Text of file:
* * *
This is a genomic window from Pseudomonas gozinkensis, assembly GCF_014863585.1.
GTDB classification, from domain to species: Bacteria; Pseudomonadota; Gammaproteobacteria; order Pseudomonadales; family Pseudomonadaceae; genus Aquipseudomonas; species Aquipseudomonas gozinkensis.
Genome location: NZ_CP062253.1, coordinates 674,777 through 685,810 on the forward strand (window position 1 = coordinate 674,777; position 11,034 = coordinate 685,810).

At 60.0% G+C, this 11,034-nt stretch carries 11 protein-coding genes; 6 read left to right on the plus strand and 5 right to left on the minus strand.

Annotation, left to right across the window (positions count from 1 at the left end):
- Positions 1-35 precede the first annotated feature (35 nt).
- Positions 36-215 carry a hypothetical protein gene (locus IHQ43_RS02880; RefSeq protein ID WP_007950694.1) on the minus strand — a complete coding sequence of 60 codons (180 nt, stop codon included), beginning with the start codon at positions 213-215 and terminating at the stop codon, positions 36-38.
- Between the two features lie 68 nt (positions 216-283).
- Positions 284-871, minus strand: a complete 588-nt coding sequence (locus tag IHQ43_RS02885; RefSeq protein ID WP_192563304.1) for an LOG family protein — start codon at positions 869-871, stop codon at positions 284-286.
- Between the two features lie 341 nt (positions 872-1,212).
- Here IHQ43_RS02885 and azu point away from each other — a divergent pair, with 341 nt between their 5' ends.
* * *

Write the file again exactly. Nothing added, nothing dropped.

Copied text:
This is a genomic window from Pseudomonas gozinkensis, assembly GCF_014863585.1.
GTDB classification, from domain to species: Bacteria; Pseudomonadota; Gammaproteobacteria; order Pseudomonadales; family Pseudomonadaceae; genus Aquipseudomonas; species Aquipseudomonas gozinkensis.
Genome location: NZ_CP062253.1, coordinates 674,777 through 685,810 on the forward strand (window position 1 = coordinate 674,777; position 11,034 = coordinate 685,810).

At 60.0% G+C, this 11,034-nt stretch carries 11 protein-coding genes; 6 read left to right on the plus strand and 5 right to left on the minus strand.

Annotation, left to right across the window (positions count from 1 at the left end):
- Positions 1-35 precede the first annotated feature (35 nt).
- Positions 36-215 carry a hypothetical protein gene (locus IHQ43_RS02880; RefSeq protein ID WP_007950694.1) on the minus strand — a complete coding sequence of 60 codons (180 nt, stop codon included), beginning with the start codon at positions 213-215 and terminating at the stop codon, positions 36-38.
- Between the two features lie 68 nt (positions 216-283).
- Positions 284-871, minus strand: a complete 588-nt coding sequence (locus tag IHQ43_RS02885; RefSeq protein ID WP_192563304.1) for an LOG family protein — start codon at positions 869-871, stop codon at positions 284-286.
- Between the two features lie 341 nt (positions 872-1,212).
- Here IHQ43_RS02885 and azu point away from each other — a divergent pair, with 341 nt between their 5' ends.